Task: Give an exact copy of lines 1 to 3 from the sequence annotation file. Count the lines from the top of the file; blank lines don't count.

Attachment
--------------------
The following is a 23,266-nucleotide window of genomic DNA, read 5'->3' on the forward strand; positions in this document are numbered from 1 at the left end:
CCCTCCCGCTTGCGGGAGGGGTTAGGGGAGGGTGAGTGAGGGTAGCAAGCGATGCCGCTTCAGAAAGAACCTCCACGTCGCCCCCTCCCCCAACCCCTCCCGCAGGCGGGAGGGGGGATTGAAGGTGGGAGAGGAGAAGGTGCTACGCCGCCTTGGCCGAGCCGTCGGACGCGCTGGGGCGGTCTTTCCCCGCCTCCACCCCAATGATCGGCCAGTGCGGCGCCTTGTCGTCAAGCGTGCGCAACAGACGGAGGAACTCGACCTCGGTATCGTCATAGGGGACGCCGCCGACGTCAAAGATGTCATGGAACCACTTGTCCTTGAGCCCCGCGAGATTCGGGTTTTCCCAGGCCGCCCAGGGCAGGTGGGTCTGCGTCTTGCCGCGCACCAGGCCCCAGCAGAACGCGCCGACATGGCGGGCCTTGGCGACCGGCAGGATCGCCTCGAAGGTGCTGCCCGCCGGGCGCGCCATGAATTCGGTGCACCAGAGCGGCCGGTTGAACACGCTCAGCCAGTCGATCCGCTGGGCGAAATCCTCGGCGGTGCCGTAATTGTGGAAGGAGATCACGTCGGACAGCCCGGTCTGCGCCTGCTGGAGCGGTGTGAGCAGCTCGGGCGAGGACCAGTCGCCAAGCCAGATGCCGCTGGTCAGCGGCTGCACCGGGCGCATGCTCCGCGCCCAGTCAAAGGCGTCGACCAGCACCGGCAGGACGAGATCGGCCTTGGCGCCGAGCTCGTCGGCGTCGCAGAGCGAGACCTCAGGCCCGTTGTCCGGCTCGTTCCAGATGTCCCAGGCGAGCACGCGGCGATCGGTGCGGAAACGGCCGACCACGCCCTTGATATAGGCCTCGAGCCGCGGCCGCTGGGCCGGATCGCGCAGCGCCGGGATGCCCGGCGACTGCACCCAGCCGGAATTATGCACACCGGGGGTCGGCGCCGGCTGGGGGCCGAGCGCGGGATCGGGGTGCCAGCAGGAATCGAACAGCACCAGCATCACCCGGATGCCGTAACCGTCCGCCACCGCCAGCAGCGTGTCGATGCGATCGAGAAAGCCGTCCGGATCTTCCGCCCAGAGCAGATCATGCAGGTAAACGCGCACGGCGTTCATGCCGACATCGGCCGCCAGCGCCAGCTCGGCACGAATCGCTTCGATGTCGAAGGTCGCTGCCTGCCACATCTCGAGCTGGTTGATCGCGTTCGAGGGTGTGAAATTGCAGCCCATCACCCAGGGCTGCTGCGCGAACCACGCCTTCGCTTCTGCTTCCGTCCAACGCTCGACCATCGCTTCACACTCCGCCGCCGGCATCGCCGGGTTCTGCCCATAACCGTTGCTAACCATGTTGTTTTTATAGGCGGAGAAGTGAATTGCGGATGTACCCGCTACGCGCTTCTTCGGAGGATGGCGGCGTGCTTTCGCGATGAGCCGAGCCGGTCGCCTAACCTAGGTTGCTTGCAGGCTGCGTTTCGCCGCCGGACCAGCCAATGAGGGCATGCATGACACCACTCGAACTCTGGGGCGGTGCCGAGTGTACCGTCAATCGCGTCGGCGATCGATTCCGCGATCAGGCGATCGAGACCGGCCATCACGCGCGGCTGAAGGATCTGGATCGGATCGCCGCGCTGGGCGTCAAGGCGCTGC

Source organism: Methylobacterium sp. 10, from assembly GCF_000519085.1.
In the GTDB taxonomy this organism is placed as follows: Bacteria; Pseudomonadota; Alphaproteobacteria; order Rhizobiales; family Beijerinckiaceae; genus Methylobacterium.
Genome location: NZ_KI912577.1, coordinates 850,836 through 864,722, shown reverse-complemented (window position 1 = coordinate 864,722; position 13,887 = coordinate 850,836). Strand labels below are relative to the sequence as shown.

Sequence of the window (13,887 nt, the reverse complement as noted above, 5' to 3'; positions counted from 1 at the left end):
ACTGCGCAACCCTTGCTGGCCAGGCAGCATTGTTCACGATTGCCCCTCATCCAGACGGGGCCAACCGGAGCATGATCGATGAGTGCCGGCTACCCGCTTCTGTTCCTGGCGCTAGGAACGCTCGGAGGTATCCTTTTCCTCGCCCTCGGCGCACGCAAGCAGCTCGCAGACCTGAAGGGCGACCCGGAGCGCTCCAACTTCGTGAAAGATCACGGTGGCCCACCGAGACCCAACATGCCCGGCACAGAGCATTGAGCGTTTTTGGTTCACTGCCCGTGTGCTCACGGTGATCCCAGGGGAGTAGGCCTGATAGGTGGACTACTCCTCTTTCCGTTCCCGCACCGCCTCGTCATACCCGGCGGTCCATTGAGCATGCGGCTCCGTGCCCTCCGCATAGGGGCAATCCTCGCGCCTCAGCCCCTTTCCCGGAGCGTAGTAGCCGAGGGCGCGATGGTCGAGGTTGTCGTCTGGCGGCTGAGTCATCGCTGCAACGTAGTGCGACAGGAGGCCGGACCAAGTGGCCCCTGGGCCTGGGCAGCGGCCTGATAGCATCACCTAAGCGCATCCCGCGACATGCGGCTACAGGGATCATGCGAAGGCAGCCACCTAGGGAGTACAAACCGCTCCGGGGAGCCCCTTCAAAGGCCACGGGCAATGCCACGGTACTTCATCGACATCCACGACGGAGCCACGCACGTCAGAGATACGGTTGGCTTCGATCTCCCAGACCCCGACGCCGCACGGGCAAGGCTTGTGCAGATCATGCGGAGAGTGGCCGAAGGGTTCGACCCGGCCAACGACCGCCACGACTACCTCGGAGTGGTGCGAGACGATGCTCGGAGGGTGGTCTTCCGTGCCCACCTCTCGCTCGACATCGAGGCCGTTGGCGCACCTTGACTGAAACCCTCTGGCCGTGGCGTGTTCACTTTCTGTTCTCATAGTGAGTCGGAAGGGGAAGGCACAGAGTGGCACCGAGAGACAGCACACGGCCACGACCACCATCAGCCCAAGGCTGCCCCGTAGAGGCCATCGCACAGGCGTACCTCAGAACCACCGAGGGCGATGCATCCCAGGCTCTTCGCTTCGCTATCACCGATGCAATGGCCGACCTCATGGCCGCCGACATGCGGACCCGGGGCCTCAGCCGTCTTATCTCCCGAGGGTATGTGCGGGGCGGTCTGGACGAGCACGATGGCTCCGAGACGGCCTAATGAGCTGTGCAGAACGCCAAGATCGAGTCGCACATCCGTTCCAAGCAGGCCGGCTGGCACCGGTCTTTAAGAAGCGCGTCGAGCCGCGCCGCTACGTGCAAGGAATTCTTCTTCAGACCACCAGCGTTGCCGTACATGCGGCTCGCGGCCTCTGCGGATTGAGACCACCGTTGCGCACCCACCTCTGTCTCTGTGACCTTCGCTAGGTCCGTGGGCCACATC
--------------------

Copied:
The following is a 23,266-nucleotide window of genomic DNA, read 5'->3' on the forward strand; positions in this document are numbered from 1 at the left end:
CCCTCCCGCTTGCGGGAGGGGTTAGGGGAGGGTGAGTGAGGGTAGCAAGCGATGCCGCTTCAGAAAGAACCTCCACGTCGCCCCCTCCCCCAACCCCTCCCGCAGGCGGGAGGGGGGATTGAAGGTGGGAGAGGAGAAGGTGCTACGCCGCCTTGGCCGAGCCGTCGGACGCGCTGGGGCGGTCTTTCCCCGCCTCCACCCCAATGATCGGCCAGTGCGGCGCCTTGTCGTCAAGCGTGCGCAACAGACGGAGGAACTCGACCTCGGTATCGTCATAGGGGACGCCGCCGACGTCAAAGATGTCATGGAACCACTTGTCCTTGAGCCCCGCGAGATTCGGGTTTTCCCAGGCCGCCCAGGGCAGGTGGGTCTGCGTCTTGCCGCGCACCAGGCCCCAGCAGAACGCGCCGACATGGCGGGCCTTGGCGACCGGCAGGATCGCCTCGAAGGTGCTGCCCGCCGGGCGCGCCATGAATTCGGTGCACCAGAGCGGCCGGTTGAACACGCTCAGCCAGTCGATCCGCTGGGCGAAATCCTCGGCGGTGCCGTAATTGTGGAAGGAGATCACGTCGGACAGCCCGGTCTGCGCCTGCTGGAGCGGTGTGAGCAGCTCGGGCGAGGACCAGTCGCCAAGCCAGATGCCGCTGGTCAGCGGCTGCACCGGGCGCATGCTCCGCGCCCAGTCAAAGGCGTCGACCAGCACCGGCAGGACGAGATCGGCCTTGGCGCCGAGCTCGTCGGCGTCGCAGAGCGAGACCTCAGGCCCGTTGTCCGGCTCGTTCCAGATGTCCCAGGCGAGCACGCGGCGATCGGTGCGGAAACGGCCGACCACGCCCTTGATATAGGCCTCGAGCCGCGGCCGCTGGGCCGGATCGCGCAGCGCCGGGATGCCCGGCGACTGCACCCAGCCGGAATTATGCACACCGGGGGTCGGCGCCGGCTGGGGGCCGAGCGCGGGATCGGGGTGCCAGCAGGAATCGAACAGCACCAGCATCACCCGGATGCCGTAACCGTCCGCCACCGCCAGCAGCGTGTCGATGCGATCGAGAAAGCCGTCCGGATCTTCCGCCCAGAGCAGATCATGCAGGTAAACGCGCACGGCGTTCATGCCGACATCGGCCGCCAGCGCCAGCTCGGCACGAATCGCTTCGATGTCGAAGGTCGCTGCCTGCCACATCTCGAGCTGGTTGATCGCGTTCGAGGGTGTGAAATTGCAGCCCATCACCCAGGGCTGCTGCGCGAACCACGCCTTCGCTTCTGCTTCCGTCCAACGCTCGACCATCGCTTCACACTCCGCCGCCGGCATCGCCGGGTTCTGCCCATAACCGTTGCTAACCATGTTGTTTTTATAGGCGGAGAAGTGAATTGCGGATGTACCCGCTACGCGCTTCTTCGGAGGATGGCGGCGTGCTTTCGCGATGAGCCGAGCCGGTCGCCTAACCTAGGTTGCTTGCAGGCTGCGTTTCGCCGCCGGACCAGCCAATGAGGGCATGCATGACACCACTCGAACTCTGGGGCGGTGCCGAGTGTACCGTCAATCGCGTCGGCGATCGATTCCGCGATCAGGCGATCGAGACCGGCCATCACGCGCGGCTGAAGGATCTGGATCGGATCGCCGCGCTGGGCGTCAAGGCGCTGC

Source organism: Methylobacterium sp. 10, from assembly GCF_000519085.1.